In 1683 the Ottoman Empire advanced through Europe. In this advance he subjected the city of Vienna to a siege, although this was not the first time they besieged it, the previous attempts that ended in failure had been in 1529 and 1532.

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Battle of Vienna, by Joseph von Brandt, Polish Army Museum

The Vienna site

The Ottomans to take the city, they began to dig tunnels under the walls in order to access the interior and surprise their defenders, according to the plan overnight.

But to the Turks they missed a detail, and it was that although most of the city slept – except, of course, of the soldiers of the guard on the walls – there were also very laborious workers who exercised their activity at night: the Bakers.

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Leopold I of Habsburg, by Benjamin von Block, Kunsthistorisches Museum

When they found their homework, they realized that something strange was happening under their feet, discovering the Turkish offensive by the noises. They gave the alarm to the guard, who managed reject the attack successfully. Then the troops of Emperor Leopold I, under the command of the King of Poland, they finished expelling Muslims from the country.

Thanks to the bakers and these to the emperor

People say that the emperor decided to decorate the Viennese bakers and the guild, as thanks, devised two types of breads: one they called "the emperor" and another Halbmond, in German: "half moon", ancestor of the current croissant, as I remember and mock the crescent of the Ottoman flag that could now be eaten, as on the battlefields.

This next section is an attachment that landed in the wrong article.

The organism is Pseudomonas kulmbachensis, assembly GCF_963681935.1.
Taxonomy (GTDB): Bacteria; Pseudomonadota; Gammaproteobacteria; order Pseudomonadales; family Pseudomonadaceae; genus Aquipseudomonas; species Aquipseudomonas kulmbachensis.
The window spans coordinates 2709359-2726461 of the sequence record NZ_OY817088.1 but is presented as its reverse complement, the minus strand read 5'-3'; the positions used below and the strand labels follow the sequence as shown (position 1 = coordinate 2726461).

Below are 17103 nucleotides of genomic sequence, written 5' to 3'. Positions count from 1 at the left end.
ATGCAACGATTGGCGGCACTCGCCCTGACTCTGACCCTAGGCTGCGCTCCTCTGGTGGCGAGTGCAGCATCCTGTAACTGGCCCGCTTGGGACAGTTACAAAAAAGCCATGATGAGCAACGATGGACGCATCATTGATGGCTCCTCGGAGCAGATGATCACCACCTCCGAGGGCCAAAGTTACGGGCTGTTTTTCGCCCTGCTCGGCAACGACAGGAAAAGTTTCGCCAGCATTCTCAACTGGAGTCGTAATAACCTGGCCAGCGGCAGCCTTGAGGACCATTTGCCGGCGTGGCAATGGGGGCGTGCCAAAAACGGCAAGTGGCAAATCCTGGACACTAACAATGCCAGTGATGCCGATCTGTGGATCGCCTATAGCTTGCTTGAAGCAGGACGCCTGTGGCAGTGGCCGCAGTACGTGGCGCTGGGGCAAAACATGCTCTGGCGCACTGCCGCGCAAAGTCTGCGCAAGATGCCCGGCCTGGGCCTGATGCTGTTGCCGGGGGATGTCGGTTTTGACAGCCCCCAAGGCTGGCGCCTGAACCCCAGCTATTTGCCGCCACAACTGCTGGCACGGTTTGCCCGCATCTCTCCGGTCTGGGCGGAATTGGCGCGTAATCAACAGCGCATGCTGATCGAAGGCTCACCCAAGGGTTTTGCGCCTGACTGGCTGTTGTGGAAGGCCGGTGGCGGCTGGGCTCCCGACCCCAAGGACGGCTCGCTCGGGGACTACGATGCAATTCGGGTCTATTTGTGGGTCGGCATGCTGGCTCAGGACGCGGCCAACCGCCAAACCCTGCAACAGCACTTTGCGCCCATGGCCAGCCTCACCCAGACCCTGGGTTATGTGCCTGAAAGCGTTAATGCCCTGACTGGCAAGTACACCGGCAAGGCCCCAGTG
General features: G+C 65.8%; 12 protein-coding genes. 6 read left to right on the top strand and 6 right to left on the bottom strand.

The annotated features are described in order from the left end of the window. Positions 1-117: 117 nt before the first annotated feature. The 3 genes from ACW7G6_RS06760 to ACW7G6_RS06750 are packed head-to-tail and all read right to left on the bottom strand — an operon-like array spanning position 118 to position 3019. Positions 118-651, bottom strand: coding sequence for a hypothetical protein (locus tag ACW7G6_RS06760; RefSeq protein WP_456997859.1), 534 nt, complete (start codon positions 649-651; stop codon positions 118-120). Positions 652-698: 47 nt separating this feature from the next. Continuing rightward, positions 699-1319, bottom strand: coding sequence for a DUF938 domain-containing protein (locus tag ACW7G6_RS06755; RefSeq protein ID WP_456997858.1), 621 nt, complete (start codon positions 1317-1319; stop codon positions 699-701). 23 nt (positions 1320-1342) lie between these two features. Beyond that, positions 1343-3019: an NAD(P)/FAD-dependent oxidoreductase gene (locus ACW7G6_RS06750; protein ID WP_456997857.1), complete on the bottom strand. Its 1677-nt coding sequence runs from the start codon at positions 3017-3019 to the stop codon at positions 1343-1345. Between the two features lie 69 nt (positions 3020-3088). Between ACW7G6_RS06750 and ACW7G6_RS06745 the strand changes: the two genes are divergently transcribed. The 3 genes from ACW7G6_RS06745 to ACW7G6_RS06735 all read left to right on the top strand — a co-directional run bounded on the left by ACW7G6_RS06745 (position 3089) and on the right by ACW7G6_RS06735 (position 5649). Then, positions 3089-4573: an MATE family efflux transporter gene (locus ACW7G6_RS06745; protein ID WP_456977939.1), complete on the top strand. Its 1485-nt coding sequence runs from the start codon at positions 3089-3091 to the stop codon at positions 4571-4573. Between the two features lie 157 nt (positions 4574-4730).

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Turkish flag (Pixabay)

The entrepreneur August Zang

History or legend, is the most widespread story about the origin of the French-name muffin, whose etymological origin also seems to have a curious relationship with the Viennese, as it would be an Austrian military, August Zang, converted to a baker, who around 1838 opened a bakery in Paris where he offered the specialty of his city: the croissant.

Although surely many know other stories, its origin is one of the great food legends of all time.

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August Zang (Shortcutfoo)


Fletcher Pratt: The battles that changed History

Rubén Sáez Abad: The site of Vienna

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